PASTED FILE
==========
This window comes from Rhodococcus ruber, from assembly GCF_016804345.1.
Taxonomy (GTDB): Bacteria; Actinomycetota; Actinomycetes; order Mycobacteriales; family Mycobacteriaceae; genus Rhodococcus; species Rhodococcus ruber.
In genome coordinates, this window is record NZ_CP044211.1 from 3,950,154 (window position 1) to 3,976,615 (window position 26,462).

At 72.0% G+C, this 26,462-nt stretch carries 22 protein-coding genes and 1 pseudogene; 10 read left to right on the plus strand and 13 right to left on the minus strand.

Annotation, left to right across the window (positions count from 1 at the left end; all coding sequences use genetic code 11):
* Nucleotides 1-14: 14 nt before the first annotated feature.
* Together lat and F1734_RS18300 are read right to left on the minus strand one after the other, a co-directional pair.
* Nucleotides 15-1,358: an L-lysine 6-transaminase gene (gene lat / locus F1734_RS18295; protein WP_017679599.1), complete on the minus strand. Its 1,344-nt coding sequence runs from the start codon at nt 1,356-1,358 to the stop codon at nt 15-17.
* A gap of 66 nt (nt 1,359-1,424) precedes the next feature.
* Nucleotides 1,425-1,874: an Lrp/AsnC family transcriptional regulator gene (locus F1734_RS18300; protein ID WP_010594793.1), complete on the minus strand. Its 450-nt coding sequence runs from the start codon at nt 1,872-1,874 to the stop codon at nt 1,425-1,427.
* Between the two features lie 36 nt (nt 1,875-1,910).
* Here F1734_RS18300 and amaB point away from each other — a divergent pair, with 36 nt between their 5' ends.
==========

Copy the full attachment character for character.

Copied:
This window comes from Rhodococcus ruber, from assembly GCF_016804345.1.
Taxonomy (GTDB): Bacteria; Actinomycetota; Actinomycetes; order Mycobacteriales; family Mycobacteriaceae; genus Rhodococcus; species Rhodococcus ruber.
In genome coordinates, this window is record NZ_CP044211.1 from 3,950,154 (window position 1) to 3,976,615 (window position 26,462).

At 72.0% G+C, this 26,462-nt stretch carries 22 protein-coding genes and 1 pseudogene; 10 read left to right on the plus strand and 13 right to left on the minus strand.

Annotation, left to right across the window (positions count from 1 at the left end; all coding sequences use genetic code 11):
* Nucleotides 1-14: 14 nt before the first annotated feature.
* Together lat and F1734_RS18300 are read right to left on the minus strand one after the other, a co-directional pair.
* Nucleotides 15-1,358: an L-lysine 6-transaminase gene (gene lat / locus F1734_RS18295; protein WP_017679599.1), complete on the minus strand. Its 1,344-nt coding sequence runs from the start codon at nt 1,356-1,358 to the stop codon at nt 15-17.
* A gap of 66 nt (nt 1,359-1,424) precedes the next feature.
* Nucleotides 1,425-1,874: an Lrp/AsnC family transcriptional regulator gene (locus F1734_RS18300; protein ID WP_010594793.1), complete on the minus strand. Its 450-nt coding sequence runs from the start codon at nt 1,872-1,874 to the stop codon at nt 1,425-1,427.
* Between the two features lie 36 nt (nt 1,875-1,910).
* Here F1734_RS18300 and amaB point away from each other — a divergent pair, with 36 nt between their 5' ends.